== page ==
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I have already talked about Schopenhauer’s Eristik, and boy that book deserves lots of commentary. Right now, i would like to direct your attention to two specific stratagems in the book and wonder about their specific value. Namely, the 35th (“argue by will” or “Will is More Effective Than Insight”) and the 16th (“demand personal corroboration” or “Arguments Ad Hominem”).

My naming for the 16th is one of the most different from traditional namings. I put it in a more positive light than usual. In fact, it almost disagrees with the very text of the book.

The reason is that, in Schopenhauer’s general structure, the 16th is almost the essence of what can be despicable in an argumentation, it is the archetypal dirty-trick. He means that you disregards your opponent’s arguments completely and treat him by his actions.

His example is most telling: For example, should he defend suicide, you may at once exclaim, “Why don’t you hang yourself?”

Now this is deliciously devious, but, deep down, i cannot but respect the kind of argument that says: if your ideas are not good enough to orient your life, they are not good enough to my ears either.

It is the same attitude of the “vote with your feet” motto. Or “put your money where your mouth is”. (In fact, those figures are one of the few things i find lacking in Portuguese).

In the suicide example you could instead of sending the opponent to the gallows demand that he don’t mistreat failed suicide attempts or that he speaks with reverence for people who actually committed suicide. That would make sense, and that would be a measure of his discourse’s consistency and value.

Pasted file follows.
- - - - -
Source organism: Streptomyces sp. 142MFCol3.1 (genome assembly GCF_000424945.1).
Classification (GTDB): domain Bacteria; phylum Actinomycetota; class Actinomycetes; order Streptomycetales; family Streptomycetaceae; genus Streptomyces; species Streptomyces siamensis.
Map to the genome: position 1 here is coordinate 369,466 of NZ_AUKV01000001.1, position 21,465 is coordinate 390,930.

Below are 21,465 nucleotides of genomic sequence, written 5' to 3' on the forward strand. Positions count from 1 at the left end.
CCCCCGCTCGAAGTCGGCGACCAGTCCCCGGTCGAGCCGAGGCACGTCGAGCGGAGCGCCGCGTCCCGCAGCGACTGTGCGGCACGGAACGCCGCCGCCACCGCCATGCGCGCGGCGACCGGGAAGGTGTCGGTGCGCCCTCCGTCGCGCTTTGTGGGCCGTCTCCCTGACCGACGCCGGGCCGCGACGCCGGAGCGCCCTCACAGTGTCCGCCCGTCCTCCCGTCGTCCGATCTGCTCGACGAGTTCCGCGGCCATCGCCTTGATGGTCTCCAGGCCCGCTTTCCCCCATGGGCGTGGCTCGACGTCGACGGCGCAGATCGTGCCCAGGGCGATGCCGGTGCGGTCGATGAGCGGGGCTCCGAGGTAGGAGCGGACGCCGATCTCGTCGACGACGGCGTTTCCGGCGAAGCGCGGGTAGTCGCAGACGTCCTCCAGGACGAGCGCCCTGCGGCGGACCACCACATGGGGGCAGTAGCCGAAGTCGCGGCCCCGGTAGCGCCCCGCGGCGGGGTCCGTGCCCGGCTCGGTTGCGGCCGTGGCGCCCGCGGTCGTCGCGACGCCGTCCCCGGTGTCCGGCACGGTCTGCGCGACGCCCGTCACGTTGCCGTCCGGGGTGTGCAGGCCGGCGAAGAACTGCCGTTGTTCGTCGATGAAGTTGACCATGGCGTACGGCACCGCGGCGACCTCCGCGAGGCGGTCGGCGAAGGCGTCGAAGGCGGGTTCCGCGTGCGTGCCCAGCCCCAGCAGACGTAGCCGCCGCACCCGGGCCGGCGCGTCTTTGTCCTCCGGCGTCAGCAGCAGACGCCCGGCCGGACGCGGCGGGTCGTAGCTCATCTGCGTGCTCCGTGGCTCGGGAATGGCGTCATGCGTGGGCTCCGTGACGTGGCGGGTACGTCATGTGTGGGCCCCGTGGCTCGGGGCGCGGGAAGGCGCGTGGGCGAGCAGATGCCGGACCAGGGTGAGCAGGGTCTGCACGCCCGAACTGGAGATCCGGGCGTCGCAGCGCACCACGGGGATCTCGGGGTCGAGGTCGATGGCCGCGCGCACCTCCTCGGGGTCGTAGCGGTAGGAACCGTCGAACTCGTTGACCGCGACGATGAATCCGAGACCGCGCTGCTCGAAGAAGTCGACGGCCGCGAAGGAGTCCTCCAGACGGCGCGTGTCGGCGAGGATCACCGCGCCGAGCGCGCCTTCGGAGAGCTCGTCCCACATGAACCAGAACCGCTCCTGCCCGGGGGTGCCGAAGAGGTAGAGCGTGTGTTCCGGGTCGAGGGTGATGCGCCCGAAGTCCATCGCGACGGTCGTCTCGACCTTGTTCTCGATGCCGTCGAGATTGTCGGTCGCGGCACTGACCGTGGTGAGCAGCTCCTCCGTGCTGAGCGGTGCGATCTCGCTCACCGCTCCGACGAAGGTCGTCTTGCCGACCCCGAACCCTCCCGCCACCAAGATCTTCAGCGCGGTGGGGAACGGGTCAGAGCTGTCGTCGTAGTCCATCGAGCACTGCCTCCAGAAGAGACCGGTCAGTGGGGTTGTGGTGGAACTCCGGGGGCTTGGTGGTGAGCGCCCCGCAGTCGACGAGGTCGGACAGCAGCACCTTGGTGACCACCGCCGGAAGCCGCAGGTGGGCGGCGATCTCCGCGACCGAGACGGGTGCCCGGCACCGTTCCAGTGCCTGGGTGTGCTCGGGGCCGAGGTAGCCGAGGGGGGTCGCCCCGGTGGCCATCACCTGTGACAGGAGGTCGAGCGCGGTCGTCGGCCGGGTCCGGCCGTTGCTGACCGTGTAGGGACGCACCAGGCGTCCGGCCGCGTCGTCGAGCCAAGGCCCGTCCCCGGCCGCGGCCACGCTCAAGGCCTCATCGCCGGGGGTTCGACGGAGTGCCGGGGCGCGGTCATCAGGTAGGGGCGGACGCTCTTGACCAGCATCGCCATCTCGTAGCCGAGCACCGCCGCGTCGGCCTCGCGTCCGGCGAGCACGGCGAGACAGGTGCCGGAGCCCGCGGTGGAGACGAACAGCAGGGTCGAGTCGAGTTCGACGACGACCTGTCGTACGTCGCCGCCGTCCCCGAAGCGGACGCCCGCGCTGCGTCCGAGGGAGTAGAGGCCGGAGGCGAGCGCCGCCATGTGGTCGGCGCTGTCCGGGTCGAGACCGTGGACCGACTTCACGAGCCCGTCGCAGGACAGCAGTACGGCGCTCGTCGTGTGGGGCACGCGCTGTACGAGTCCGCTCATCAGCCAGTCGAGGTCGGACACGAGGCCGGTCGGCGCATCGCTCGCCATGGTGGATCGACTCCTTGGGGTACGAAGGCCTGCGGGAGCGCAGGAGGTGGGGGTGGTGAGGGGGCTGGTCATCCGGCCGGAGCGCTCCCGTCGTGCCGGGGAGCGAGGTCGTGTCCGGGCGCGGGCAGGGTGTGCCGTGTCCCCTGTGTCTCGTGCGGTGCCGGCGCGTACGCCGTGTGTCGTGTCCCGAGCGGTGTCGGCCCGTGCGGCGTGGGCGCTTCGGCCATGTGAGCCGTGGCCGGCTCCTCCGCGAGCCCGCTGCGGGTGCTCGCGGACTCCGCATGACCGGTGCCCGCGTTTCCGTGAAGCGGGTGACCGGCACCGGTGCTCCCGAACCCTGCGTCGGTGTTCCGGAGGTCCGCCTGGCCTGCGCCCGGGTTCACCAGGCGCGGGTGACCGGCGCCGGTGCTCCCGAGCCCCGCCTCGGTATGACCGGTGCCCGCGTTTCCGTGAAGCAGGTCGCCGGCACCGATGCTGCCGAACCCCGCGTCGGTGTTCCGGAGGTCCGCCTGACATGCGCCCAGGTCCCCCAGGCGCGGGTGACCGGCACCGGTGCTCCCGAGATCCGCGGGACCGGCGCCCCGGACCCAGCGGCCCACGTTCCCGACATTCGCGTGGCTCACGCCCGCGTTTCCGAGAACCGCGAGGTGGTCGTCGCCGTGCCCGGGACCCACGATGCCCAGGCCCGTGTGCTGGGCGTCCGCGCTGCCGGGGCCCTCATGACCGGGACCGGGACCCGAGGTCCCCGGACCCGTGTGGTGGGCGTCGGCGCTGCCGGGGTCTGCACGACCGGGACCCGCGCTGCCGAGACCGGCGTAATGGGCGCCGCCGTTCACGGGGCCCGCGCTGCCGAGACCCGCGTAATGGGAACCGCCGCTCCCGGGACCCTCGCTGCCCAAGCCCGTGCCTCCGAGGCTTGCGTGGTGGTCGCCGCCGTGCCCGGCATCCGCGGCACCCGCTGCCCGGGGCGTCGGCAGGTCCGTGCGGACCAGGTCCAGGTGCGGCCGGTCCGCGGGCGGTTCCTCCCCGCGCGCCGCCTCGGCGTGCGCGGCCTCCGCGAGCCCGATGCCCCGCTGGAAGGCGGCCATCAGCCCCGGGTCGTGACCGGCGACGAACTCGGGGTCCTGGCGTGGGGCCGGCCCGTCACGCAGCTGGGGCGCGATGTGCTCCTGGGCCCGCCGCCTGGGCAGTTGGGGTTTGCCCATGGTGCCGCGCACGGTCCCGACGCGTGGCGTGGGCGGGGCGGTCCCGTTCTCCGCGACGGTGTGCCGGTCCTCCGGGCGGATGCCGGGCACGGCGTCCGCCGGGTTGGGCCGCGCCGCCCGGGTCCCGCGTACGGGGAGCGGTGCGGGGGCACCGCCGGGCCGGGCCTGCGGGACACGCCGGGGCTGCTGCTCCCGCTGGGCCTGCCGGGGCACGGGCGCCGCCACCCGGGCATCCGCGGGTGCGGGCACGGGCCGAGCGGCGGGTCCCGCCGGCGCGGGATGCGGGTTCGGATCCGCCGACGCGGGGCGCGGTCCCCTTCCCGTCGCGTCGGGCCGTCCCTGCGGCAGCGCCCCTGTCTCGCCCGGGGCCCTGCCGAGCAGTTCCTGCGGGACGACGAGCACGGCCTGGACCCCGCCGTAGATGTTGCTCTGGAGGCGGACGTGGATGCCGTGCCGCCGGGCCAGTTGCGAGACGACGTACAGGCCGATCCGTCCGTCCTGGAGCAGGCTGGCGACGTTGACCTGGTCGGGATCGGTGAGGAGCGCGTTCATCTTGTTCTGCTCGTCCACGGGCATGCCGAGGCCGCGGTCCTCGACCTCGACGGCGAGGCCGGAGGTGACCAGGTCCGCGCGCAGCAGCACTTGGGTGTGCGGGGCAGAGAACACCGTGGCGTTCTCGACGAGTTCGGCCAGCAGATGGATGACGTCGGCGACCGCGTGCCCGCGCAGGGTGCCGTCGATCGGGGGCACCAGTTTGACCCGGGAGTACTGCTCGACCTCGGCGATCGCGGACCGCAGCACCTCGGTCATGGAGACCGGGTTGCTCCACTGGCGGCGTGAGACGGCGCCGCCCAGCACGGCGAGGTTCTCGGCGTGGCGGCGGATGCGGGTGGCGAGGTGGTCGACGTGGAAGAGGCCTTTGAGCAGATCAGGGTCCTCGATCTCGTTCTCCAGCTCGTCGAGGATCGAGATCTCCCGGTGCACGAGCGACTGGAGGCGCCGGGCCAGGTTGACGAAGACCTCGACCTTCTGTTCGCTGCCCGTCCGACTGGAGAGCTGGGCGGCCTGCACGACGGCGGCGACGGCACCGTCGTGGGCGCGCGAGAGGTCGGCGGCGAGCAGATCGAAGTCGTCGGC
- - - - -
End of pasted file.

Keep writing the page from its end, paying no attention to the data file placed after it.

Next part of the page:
But there is an interesting parallel between the 16th and the 35th. I don’t know if that’s obvious, though, so here is a quote:

There is another trick which, as soon as it is practicable, makes all others unnecessary. Instead of working on your opponent’s intellect by argument, work on his will by motive; and he, and also the audience if they have similar interests, will at once be won over to your opinion, even though you got it out of a lunatic asylum; for, as a general rule, half an ounce of will is more effective than a hundred-weight of insight and intelligence.

Both stratagems actually de-emphasize the argument in favor of the person’s subjective experience. But in fact, every argument is a game on the person’s experience. That is, people do not say whatever they say just because — there are always reasons taken from his direct, concrete, specific life.

In fact, arguments and thoughts are supposed to be means to the ends of attaining our personal wills. They should help us get what we want.

That’s why will trumps understanding. And it should not be different. We are never finding truth. Instead, we are trying to advance our goals.

This should be a consistent basis for Eristik 2.0. How does it sound?


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